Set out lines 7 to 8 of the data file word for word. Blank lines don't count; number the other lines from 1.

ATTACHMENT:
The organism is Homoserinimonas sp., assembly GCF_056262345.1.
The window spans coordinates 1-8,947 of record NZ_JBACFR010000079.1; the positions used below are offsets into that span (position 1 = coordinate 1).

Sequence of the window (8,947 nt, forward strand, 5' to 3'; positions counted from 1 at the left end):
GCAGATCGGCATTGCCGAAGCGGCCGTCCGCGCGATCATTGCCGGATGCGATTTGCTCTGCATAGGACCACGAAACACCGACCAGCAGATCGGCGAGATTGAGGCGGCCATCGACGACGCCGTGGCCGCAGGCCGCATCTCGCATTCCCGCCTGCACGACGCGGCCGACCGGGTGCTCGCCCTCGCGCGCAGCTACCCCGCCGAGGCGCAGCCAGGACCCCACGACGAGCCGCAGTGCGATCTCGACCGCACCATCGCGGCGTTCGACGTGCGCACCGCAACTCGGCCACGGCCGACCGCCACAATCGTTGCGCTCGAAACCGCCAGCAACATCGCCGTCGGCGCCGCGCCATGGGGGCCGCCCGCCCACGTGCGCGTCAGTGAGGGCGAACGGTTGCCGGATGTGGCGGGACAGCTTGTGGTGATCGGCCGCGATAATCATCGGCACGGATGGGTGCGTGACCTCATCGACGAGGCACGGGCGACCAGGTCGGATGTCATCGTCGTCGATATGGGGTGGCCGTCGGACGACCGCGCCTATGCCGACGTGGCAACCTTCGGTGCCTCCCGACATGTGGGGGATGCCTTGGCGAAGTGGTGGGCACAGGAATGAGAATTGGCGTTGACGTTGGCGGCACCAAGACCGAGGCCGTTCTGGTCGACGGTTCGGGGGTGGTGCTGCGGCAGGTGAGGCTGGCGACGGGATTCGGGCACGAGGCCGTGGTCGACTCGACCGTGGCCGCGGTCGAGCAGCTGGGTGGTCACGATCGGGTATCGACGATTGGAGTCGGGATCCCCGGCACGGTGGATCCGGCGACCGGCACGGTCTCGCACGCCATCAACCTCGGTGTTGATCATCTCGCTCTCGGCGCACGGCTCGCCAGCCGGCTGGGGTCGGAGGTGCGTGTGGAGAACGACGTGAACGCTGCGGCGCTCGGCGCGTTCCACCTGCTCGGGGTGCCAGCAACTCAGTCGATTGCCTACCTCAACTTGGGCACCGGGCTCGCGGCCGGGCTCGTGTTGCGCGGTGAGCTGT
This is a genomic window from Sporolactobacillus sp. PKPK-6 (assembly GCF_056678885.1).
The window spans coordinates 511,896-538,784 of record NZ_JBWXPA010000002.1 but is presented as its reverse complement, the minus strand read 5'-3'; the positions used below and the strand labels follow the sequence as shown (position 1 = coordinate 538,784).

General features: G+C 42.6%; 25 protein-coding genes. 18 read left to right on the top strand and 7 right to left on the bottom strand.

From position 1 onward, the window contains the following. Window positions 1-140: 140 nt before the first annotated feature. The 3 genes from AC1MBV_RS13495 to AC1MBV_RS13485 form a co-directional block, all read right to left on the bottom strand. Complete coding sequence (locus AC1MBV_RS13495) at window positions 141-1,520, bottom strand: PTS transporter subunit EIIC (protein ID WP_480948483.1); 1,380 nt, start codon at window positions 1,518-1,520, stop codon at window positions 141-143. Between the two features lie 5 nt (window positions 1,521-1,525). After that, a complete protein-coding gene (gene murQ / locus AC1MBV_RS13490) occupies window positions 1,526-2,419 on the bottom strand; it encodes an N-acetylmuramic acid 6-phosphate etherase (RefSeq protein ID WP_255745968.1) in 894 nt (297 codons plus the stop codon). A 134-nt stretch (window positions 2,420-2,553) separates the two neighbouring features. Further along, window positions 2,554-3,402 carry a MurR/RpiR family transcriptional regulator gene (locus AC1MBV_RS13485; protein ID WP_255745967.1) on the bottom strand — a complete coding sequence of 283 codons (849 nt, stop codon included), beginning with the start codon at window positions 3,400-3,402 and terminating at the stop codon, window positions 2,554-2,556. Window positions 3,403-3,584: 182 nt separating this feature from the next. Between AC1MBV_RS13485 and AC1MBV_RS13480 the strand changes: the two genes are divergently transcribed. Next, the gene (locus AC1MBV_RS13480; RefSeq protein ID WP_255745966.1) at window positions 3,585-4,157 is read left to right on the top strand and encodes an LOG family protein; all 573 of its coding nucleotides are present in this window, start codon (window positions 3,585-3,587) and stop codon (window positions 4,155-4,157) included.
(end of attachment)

General features: G+C 42.6%; 25 protein-coding genes. 18 read left to right on the top strand and 7 right to left on the bottom strand.

From position 1 onward, the window contains the following. Window positions 1-140: 140 nt before the first annotated feature. The 3 genes from AC1MBV_RS13495 to AC1MBV_RS13485 form a co-directional block, all read right to left on the bottom strand. Complete coding sequence (locus AC1MBV_RS13495) at window positions 141-1,520, bottom strand: PTS transporter subunit EIIC (protein ID WP_480948483.1); 1,380 nt, start codon at window positions 1,518-1,520, stop codon at window positions 141-143. Between the two features lie 5 nt (window positions 1,521-1,525). After that, a complete protein-coding gene (gene murQ / locus AC1MBV_RS13490) occupies window positions 1,526-2,419 on the bottom strand; it encodes an N-acetylmuramic acid 6-phosphate etherase (RefSeq protein ID WP_255745968.1) in 894 nt (297 codons plus the stop codon). A 134-nt stretch (window positions 2,420-2,553) separates the two neighbouring features. Further along, window positions 2,554-3,402 carry a MurR/RpiR family transcriptional regulator gene (locus AC1MBV_RS13485; protein ID WP_255745967.1) on the bottom strand — a complete coding sequence of 283 codons (849 nt, stop codon included), beginning with the start codon at window positions 3,400-3,402 and terminating at the stop codon, window positions 2,554-2,556. Window positions 3,403-3,584: 182 nt separating this feature from the next. Between AC1MBV_RS13485 and AC1MBV_RS13480 the strand changes: the two genes are divergently transcribed. Next, the gene (locus AC1MBV_RS13480; RefSeq protein ID WP_255745966.1) at window positions 3,585-4,157 is read left to right on the top strand and encodes an LOG family protein; all 573 of its coding nucleotides are present in this window, start codon (window positions 3,585-3,587) and stop codon (window positions 4,155-4,157) included.